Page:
Many years ago, I was asked to write a newsy critique about the winners of an important outdoor art show in a nice little town south of here.
You may notice I haven't written any since then.
Oh, I still write previews about art shows, go to art shows and love art shows.
It's just that even though my title includes the word "arts," I'm really only comfortable writing reviews on the performing arts, more narrowly, musicals, dramas and comedies.
But visual art? I just don't know the lingo.
Take that time I did write a semireview of an art show. I poked around the 225 booths and was totally blown away by the technique, beauty and/or fascinating aspects of most of the entrants.
I had given the eventual big winner (chosen by a highly credentialed expert) a hurried glance, since most of the work looked to me as though someone had bunched together some chicken feathers, twigs and string and glued them to old pieces of wood.
The artist described the work as "assemblages of 'found' objects."
See, I would have never thought of that.
A few months earlier, I'd covered a local "art show" that consisted of some artsy magazines arranged in a circle on the floor of the art center, but described by the artist as "anti-authoritarian, post-individualistic work that strives to eliminate the perpetuation of Modernistic egocentricity."
I would have never thought of that either. But I'll confess I've thought about memorizing it so I could use it at some future art show I didn't quite get.
I suppose that's why I'm excited about four programs on understanding art coming up this summer in New Port Richey and Tarpon Springs.
The first is a panel discussion by people who do know art, and the other three are films with titles that are as intriguing as any art I've ever seen.
All four programs are my favorite price: free.
The painless art education kicks off at 7 p.m. June 12 at Progress Energy Art Gallery, 6231 Grand Blvd., New Port Richey. Illustrator/artist Ralph Butler, who designed the Florida commemorative quarter, will lead a panel discussion on "What Is Art?" and "Who Is An Artist?"
The panel includes artist Jo Baughman, author Chris Coad Taylor (Amber Moon and the Rainbow Murders; Secrets of Havenridge), poet Fran Durler, multimedia artist Robert Mateja, actor Jim Poe (Tommy Award for Tevye in Fiddler on the Roof), writer-artist Scott Smith and Pasco Arts Council executive director Ann Larsen.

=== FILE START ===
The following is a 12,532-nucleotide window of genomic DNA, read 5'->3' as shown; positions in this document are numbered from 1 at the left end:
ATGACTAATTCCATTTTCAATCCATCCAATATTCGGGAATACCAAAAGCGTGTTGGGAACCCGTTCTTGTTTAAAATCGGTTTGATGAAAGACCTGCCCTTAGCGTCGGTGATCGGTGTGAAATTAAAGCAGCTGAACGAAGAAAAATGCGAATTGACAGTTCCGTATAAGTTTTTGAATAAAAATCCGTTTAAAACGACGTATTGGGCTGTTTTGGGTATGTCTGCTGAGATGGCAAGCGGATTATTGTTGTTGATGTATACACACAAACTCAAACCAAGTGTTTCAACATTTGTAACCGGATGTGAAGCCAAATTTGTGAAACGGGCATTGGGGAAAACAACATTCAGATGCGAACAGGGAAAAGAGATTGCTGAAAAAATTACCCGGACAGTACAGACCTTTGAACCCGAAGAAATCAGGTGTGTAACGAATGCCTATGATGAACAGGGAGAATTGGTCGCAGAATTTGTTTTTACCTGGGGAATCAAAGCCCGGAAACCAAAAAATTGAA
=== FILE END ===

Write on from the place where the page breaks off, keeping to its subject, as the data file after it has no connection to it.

They'll talk about the importance of arts in the community and ask the audience their thoughts on art.
The next three programs are films at 3 p.m. on the last Sunday of June, July and August at Leepa-Rattner Museum of Art off Klosterman Road (half mile west of U.S. 19) in Tarpon Springs.
On June 27, it's Who Gets To Call It Art?, a 78-minute documentary made in 2006. It features never-before-seen archival footage of the late Andy Warhol and Roy Lichtenstein, and the living Jasper Johns Jr., as well as interviews with Frank Stella, David Hockney and one of my very favorite people, James Rosenquist.
On July 25, it's Who the #$&% is Jackson Pollock?, a 74-minute adventure about 73-year-old former long-haul truck driver Teri Horton, who bought a $5 painting at a thrift shop and later became convinced that it was by Pollock and worth $25 million (she was once offered $9 million for it). The film follows her attempts to find someone who can authenticate the painting and appearances on big time television shows. As the film progresses, it seems to be less about Pollock and more about snobbery in the art world.
On Aug. 22, the movie is Herb & Dorothy, an 89-minute documentary which was voted Audience Favorite at the 2008 Hamptons International Film Festival, and it's easy to see why. It's the amazing story of Herbert Vogel, a postal clerk, and Dorothy Vogel, a librarian, who, starting in the early 1960s, began building one of the most important contemporary art collections in history. The pair had magic eyes when it came to spotting great art among the then-unknowns. They devoted all of Herb's salary to buying works by artists who later became world-renowned. Over the years, they stuffed more than 2,000 pieces into their tiny, one-bedroom Manhattan apartment.
The most astounding part is that in 1992, they donated most of these valuable treasures to the National Gallery of Art in Washington, D.C. — and continued collecting even more art.
Wish we could have Herb and Dorothy on our June 12 panel. Bet they could tell us a thing or two about "What Is Art" and "Who Is An Artist."